Trail News

Freedom’s Jubilee: An African American Journey in the Lower Chickahominy

May 5, 2023

The Lower Chickahominy area is about as close as you can get to the first steps of English colonialization. As Europeans moved westward and Virginia’s economy grew, plantations were established across the Lower Chickahominy area and beyond. Today, a discussion of history, culture and tourism in the Lower Chickahominy would not be complete without mention of these plantations and the African people who were enslaved there.

Shirley Plantation, Virginia’s first plantation, was founded in 1613 by a royal land grant. In the 1600s, the European population grew rapidly in the area today known as Virginia, and the 1700s saw the construction of more plantation houses, built with the proceeds from selling tobacco.

Image of water and shoreline of Morris Creek in the Chickahominy watershed

Both the production of tobacco and the construction of plantation houses relied on the economic realities of forced labor by enslaved Africans. The first enslaved Africans arrived in Virginia in 1619. In 1623, the rolls at Flowerdew Hundred in the then borough of Charles City counted 11 of these first enslaved people in Virginia. Charles City County has produced a series of exhibits and a self-guided tour about the African American experience in the county called Freedom’s Jubilee.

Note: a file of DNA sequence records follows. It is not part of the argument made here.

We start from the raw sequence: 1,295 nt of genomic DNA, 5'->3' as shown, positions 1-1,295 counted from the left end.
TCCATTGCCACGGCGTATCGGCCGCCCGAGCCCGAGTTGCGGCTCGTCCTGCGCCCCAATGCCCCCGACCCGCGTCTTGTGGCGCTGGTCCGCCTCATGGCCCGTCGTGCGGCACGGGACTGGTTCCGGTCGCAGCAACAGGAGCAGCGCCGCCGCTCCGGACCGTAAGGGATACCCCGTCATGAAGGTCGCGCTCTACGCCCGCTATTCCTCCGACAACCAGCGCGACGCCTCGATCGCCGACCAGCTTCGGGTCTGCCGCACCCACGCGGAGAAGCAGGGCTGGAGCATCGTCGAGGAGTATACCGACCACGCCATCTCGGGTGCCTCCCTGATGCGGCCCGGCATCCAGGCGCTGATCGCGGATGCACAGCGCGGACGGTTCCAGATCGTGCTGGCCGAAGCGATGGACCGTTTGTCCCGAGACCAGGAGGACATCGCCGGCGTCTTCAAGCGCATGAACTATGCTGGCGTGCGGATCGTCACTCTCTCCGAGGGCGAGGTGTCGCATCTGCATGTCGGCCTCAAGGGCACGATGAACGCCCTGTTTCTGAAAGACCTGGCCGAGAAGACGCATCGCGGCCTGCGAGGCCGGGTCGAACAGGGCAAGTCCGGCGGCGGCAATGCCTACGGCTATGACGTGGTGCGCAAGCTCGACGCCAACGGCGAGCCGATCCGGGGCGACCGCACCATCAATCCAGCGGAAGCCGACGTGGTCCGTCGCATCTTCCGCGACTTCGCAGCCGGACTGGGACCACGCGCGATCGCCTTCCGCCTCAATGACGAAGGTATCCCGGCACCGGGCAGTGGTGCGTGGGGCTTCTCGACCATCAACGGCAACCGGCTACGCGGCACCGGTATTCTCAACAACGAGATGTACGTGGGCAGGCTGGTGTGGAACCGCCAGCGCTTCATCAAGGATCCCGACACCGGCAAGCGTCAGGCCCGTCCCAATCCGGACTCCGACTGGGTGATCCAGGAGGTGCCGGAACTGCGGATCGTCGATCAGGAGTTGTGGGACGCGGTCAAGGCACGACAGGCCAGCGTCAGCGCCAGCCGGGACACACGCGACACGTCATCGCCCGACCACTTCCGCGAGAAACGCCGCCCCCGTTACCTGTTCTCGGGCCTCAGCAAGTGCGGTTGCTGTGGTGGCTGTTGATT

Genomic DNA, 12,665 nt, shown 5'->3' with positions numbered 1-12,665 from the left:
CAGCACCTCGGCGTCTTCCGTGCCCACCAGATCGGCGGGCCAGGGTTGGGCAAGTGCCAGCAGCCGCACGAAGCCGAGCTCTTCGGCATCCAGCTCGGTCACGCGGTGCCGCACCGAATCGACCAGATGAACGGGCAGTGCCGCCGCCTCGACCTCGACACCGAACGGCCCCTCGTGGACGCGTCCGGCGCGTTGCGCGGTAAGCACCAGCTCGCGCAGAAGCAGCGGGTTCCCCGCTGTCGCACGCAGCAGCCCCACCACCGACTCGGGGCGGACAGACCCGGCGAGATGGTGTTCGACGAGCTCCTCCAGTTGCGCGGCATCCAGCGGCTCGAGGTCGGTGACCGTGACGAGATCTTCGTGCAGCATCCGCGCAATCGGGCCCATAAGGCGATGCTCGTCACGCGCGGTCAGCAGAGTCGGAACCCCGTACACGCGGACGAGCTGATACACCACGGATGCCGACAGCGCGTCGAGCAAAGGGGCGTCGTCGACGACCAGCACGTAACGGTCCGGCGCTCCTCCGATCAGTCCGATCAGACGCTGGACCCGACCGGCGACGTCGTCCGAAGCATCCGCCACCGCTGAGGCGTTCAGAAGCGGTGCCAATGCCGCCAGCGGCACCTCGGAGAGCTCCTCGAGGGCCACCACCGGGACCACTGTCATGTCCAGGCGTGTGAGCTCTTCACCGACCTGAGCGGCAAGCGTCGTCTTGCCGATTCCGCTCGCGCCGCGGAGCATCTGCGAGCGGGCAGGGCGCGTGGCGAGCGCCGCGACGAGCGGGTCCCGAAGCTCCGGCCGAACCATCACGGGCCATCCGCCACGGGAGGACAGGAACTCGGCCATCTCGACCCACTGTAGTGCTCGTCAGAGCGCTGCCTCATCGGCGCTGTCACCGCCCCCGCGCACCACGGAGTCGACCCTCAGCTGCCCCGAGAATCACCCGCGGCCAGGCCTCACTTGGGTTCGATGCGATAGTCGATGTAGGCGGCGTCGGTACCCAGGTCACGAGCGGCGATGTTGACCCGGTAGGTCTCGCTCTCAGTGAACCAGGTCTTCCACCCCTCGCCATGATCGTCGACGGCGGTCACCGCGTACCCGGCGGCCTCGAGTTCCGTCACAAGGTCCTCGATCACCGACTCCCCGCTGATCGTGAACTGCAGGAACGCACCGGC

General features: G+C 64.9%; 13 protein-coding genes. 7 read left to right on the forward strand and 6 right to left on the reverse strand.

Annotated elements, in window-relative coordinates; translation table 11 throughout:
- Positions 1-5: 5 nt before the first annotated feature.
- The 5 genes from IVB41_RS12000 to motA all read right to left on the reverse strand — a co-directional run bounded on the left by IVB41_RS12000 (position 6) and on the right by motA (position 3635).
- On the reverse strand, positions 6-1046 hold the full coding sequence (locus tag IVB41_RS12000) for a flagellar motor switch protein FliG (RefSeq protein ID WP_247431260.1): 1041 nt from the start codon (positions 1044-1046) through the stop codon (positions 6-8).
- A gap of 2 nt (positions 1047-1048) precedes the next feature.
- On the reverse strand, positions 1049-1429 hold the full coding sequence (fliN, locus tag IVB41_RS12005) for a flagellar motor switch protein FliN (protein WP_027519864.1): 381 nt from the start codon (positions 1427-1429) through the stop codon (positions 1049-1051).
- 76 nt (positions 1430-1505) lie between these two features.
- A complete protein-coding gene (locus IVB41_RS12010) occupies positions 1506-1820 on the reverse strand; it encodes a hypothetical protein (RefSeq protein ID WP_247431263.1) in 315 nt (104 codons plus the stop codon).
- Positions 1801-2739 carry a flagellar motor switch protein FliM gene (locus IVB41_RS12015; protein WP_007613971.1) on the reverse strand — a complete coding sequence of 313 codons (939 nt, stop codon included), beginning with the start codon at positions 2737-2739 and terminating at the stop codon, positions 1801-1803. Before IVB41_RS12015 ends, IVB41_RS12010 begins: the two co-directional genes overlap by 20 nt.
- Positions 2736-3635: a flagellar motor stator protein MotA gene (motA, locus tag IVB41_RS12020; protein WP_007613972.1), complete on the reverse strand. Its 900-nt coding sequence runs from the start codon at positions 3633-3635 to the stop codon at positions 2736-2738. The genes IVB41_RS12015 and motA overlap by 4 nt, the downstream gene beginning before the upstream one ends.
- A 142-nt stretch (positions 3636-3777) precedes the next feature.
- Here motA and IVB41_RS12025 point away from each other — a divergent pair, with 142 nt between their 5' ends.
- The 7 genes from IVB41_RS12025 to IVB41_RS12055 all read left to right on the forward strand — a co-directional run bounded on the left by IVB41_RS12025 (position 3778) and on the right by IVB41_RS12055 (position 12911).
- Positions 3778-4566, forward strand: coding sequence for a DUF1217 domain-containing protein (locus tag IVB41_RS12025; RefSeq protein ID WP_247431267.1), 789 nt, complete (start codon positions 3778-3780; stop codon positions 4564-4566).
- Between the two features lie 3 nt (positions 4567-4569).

Image of the Freedom's Jubliee website entry page

Freedom’s Jubilee marks the African American journey across four centuries, from the arrival of the first enslaved Africans to the difficulties they faced post-Emancipation Proclamation and the abolition of slavery. This resource offers a self-guided driving and biking tour map that shares an extensive overview of the African American experience and historical sites.

Driving & Biking Tour

The Freedom’s Jubilee driving and biking tour helps visitors explore the area and feel a deeper connection to the history and the events that took place there. It begins at the Charles City visitor information center located in the county’s 1901 historic clerk’s office. At the visitor center, guests can pick up the “Tracking African American Trailblazers” brochure with the trail map and more information.

Image of the driving and biking tour map for Freedom's Jubliee

There are nineteen different stops on the self-guided tour. You will explore the town of Ruthville, within Charles City, one of the first free-Black communities before the Civil War, and where many freed slaves settled. Ruthville was a center for religious life, commerce and education.

Image of the Ruthville historical marker sign

Along the trail, you will also visit churches, plantations, a cemetery, a school and a Civil War fort. The Virginia Capital Trail, a paved biking and pedestrian trail that runs through Charles City County is also located along the Freedom’s Jubilee tour.

Photograph of a canon demonstration at Fort Pocahontas.
Fort Pocahontas

Keep in mind that many of the sites are not open to the public and must be viewed only from the road. It is important that all visitors are respectful of the landowners.

This experience provides a great opportunity to learn more about the Black experience in the Lower Chickahominy region. Be sure to check out the Lower Chickahominy page on the Virginia Water Trail site for more information on places to stay and eat while you are visiting!